Today, I choose to read and study, to record— Jewish yearnings. I see now I’ve always been a Jew. I made a career for myself bringing Russian and American businessmen together to make deals. That’s the old world’s Jewish commerçant: the trader, the intermediary, the interstice. The one who bridges two different worlds, who can speak two different languages.

I don’t have that much to teach my granddaughter in the strict talmudic sense. I have just recently learned the Hebrew alphabet. I cannot read Hebrew. Yet, I can be Jewish. It is not the faith or the teachings, but rather the actions I take. When I see the miscarriage of justice, I can ignore the folks who say it’s none of my business. I can say to them, “No, it is my business, it is exactly my business.”

“Yes, Li’l Til,” we are Jews.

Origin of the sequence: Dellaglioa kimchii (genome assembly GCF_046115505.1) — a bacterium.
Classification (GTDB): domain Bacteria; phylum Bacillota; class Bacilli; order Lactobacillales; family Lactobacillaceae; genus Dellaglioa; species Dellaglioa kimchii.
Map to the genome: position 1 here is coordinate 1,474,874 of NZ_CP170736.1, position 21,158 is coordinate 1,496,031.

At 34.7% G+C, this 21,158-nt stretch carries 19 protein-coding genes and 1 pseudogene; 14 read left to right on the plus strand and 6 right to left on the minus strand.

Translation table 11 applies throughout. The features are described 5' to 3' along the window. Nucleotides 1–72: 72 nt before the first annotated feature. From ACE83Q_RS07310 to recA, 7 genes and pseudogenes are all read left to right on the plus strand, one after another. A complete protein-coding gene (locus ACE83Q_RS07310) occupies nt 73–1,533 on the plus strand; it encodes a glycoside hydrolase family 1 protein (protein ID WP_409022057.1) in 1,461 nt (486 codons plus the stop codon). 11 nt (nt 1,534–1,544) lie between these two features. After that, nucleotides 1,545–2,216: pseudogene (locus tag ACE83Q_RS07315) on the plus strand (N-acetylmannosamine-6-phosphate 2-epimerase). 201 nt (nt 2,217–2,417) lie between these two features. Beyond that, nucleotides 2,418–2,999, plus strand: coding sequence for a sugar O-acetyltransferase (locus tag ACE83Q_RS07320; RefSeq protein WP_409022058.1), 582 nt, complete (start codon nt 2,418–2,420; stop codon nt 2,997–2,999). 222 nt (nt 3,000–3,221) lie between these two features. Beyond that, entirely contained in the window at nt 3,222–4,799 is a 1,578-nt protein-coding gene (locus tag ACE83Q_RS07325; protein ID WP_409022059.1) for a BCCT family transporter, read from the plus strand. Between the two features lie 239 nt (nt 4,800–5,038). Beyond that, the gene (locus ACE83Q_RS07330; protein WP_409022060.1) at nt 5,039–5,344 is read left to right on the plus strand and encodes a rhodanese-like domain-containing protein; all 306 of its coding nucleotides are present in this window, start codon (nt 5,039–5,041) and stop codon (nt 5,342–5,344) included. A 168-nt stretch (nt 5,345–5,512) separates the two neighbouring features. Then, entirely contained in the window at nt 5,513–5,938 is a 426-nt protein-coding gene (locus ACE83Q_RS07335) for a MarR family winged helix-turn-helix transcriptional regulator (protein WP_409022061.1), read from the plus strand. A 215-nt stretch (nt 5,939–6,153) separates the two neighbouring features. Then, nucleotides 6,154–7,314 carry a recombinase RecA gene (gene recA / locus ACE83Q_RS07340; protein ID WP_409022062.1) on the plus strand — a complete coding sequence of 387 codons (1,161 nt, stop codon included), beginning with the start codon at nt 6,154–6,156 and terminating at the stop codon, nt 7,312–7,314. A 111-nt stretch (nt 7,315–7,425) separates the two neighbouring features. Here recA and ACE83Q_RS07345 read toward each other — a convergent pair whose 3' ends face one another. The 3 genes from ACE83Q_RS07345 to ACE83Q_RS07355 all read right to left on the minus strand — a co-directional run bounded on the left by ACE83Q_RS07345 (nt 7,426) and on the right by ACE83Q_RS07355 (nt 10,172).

Now, again, I remember the night when I was 9 and my father and I were watching the fire across the alley. He must have been watching his own house burning after their last pogrom — the day long ago when his family fled their shtetl forever. I can imagine it: How they climbed through the back window, fleeing the pogromshchiki. He was only 10 at the time — just about the same age I was when he and I were standing together. The family lost their home in that pogrom and for two years after roamed from relative to relative. “We are scattered everywhere,” wrote Uncle Mokha after three years of silence, in a letter dated December 26, 1920, “and there is no way we can help one another.” Aunt Klara wrote in 1921, “We are all hungry, naked, with nothing.”